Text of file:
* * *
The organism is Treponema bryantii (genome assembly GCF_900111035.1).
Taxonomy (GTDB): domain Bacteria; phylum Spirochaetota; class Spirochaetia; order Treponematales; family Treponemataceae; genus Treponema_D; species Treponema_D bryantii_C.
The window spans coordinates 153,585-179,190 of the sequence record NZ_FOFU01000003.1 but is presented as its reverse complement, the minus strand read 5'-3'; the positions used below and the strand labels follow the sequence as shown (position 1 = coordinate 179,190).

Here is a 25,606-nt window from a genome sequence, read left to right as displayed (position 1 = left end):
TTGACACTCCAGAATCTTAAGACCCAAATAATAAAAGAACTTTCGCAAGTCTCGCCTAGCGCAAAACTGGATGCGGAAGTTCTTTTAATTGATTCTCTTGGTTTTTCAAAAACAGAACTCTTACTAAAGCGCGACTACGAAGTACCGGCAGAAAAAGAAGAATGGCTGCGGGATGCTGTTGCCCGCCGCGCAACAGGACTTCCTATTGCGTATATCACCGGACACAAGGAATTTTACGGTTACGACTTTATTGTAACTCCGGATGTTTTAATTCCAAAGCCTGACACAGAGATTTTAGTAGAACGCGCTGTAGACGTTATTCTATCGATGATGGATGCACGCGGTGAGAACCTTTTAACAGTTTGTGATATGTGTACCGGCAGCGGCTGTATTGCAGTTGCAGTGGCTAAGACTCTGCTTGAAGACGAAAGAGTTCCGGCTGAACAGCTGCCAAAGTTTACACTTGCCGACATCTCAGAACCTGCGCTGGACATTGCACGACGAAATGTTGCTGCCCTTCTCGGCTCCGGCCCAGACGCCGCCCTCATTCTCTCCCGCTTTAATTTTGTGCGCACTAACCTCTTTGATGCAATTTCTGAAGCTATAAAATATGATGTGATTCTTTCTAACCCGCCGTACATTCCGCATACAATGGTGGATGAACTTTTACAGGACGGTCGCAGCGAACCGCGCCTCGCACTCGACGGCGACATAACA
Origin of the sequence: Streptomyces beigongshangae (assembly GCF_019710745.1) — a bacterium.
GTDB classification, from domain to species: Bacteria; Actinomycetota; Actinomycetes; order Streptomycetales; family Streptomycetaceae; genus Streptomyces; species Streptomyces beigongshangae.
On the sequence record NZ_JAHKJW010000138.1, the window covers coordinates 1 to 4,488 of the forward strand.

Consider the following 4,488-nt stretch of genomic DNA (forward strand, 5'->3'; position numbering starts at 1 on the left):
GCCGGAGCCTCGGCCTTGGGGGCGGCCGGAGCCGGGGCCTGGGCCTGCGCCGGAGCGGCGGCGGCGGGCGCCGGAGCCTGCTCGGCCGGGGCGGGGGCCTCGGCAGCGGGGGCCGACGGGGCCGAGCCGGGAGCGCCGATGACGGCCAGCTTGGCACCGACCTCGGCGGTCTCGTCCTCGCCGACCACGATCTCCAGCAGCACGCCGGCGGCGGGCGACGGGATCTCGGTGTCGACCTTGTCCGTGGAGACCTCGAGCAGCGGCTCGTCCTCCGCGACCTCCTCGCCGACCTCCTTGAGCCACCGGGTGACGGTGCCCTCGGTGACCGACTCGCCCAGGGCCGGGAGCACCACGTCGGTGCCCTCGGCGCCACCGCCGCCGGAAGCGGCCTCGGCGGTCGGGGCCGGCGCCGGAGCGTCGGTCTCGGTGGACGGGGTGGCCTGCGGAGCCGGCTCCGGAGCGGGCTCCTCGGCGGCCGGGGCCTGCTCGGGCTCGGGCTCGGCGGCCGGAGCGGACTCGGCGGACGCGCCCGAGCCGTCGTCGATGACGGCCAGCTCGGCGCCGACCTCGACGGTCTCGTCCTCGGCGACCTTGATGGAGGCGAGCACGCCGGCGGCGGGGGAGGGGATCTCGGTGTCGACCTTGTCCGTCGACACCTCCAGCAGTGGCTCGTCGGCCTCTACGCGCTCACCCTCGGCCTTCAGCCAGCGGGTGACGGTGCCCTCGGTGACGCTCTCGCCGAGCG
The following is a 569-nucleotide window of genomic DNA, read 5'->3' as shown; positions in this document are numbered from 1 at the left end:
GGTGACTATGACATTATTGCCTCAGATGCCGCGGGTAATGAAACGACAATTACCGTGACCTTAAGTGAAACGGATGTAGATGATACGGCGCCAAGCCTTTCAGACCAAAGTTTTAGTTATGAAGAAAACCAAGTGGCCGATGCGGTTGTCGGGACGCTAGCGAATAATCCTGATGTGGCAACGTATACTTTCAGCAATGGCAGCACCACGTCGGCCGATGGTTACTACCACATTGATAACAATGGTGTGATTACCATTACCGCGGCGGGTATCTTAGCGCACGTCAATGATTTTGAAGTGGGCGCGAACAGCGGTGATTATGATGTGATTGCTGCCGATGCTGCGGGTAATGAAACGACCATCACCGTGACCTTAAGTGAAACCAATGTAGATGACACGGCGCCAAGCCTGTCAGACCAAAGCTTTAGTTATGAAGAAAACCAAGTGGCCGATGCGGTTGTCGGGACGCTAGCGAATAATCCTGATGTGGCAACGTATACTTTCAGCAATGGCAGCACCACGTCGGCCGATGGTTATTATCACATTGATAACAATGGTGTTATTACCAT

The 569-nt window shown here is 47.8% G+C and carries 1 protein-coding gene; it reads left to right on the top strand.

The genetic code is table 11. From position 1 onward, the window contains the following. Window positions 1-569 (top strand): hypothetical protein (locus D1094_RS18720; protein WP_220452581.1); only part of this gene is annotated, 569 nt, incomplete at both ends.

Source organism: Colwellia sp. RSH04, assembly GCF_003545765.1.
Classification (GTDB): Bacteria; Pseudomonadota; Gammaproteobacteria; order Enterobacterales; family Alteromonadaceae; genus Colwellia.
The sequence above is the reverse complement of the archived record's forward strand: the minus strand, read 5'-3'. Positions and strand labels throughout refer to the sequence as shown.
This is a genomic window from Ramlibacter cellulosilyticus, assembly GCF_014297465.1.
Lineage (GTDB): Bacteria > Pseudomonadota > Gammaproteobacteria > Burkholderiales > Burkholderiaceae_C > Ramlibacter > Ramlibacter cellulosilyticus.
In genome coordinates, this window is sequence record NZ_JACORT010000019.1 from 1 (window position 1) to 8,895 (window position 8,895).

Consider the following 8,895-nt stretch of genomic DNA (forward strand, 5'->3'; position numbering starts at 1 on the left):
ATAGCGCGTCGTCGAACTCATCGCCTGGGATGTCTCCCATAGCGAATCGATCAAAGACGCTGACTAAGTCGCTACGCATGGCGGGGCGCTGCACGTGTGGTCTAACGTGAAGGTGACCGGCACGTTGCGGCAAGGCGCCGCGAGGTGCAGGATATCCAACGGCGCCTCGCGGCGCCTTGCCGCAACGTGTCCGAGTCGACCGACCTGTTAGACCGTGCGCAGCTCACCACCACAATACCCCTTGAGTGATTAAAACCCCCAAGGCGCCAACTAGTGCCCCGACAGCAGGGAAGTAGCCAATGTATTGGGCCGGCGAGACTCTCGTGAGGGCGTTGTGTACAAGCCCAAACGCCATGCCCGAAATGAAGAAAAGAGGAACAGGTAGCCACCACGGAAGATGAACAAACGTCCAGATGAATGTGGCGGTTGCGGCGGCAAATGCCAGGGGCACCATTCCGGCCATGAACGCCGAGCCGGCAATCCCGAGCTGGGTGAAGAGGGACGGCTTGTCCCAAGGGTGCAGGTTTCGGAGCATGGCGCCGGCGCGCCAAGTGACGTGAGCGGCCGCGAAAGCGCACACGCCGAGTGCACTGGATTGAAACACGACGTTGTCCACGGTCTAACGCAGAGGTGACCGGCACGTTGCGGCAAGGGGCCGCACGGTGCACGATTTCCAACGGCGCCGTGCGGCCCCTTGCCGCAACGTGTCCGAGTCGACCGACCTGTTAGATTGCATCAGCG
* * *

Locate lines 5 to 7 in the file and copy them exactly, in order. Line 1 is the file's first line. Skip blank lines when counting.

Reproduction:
TTGACACTCCAGAATCTTAAGACCCAAATAATAAAAGAACTTTCGCAAGTCTCGCCTAGCGCAAAACTGGATGCGGAAGTTCTTTTAATTGATTCTCTTGGTTTTTCAAAAACAGAACTCTTACTAAAGCGCGACTACGAAGTACCGGCAGAAAAAGAAGAATGGCTGCGGGATGCTGTTGCCCGCCGCGCAACAGGACTTCCTATTGCGTATATCACCGGACACAAGGAATTTTACGGTTACGACTTTATTGTAACTCCGGATGTTTTAATTCCAAAGCCTGACACAGAGATTTTAGTAGAACGCGCTGTAGACGTTATTCTATCGATGATGGATGCACGCGGTGAGAACCTTTTAACAGTTTGTGATATGTGTACCGGCAGCGGCTGTATTGCAGTTGCAGTGGCTAAGACTCTGCTTGAAGACGAAAGAGTTCCGGCTGAACAGCTGCCAAAGTTTACACTTGCCGACATCTCAGAACCTGCGCTGGACATTGCACGACGAAATGTTGCTGCCCTTCTCGGCTCCGGCCCAGACGCCGCCCTCATTCTCTCCCGCTTTAATTTTGTGCGCACTAACCTCTTTGATGCAATTTCTGAAGCTATAAAATATGATGTGATTCTTTCTAACCCGCCGTACATTCCGCATACAATGGTGGATGAACTTTTACAGGACGGTCGCAGCGAACCGCGCCTCGCACTCGACGGCGACATAACA
Origin of the sequence: Streptomyces beigongshangae (assembly GCF_019710745.1) — a bacterium.
GTDB classification, from domain to species: Bacteria; Actinomycetota; Actinomycetes; order Streptomycetales; family Streptomycetaceae; genus Streptomyces; species Streptomyces beigongshangae.